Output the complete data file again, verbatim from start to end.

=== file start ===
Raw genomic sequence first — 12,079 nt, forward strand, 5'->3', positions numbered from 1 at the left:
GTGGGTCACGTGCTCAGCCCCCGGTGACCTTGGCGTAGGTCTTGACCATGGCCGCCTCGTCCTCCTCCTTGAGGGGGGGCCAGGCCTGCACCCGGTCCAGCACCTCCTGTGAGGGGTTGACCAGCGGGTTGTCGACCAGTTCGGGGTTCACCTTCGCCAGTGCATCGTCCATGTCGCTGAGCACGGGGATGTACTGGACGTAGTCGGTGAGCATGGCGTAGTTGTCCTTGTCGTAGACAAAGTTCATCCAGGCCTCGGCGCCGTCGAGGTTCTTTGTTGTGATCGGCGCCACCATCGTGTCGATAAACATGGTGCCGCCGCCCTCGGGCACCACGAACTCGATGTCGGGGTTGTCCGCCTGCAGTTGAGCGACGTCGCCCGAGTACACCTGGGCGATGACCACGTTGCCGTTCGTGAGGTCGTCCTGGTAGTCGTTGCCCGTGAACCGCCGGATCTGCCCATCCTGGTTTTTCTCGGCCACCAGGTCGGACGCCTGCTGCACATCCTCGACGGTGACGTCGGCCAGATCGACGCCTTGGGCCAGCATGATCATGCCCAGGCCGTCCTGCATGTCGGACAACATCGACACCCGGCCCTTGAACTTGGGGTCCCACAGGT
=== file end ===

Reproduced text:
Raw genomic sequence first — 12,079 nt, forward strand, 5'->3', positions numbered from 1 at the left:
GTGGGTCACGTGCTCAGCCCCCGGTGACCTTGGCGTAGGTCTTGACCATGGCCGCCTCGTCCTCCTCCTTGAGGGGGGGCCAGGCCTGCACCCGGTCCAGCACCTCCTGTGAGGGGTTGACCAGCGGGTTGTCGACCAGTTCGGGGTTCACCTTCGCCAGTGCATCGTCCATGTCGCTGAGCACGGGGATGTACTGGACGTAGTCGGTGAGCATGGCGTAGTTGTCCTTGTCGTAGACAAAGTTCATCCAGGCCTCGGCGCCGTCGAGGTTCTTTGTTGTGATCGGCGCCACCATCGTGTCGATAAACATGGTGCCGCCGCCCTCGGGCACCACGAACTCGATGTCGGGGTTGTCCGCCTGCAGTTGAGCGACGTCGCCCGAGTACACCTGGGCGATGACCACGTTGCCGTTCGTGAGGTCGTCCTGGTAGTCGTTGCCCGTGAACCGCCGGATCTGCCCATCCTGGTTTTTCTCGGCCACCAGGTCGGACGCCTGCTGCACATCCTCGACGGTGACGTCGGCCAGATCGACGCCTTGGGCCAGCATGATCATGCCCAGGCCGTCCTGCATGTCGGACAACATCGACACCCGGCCCTTGAACTTGGGGTCCCACAGGT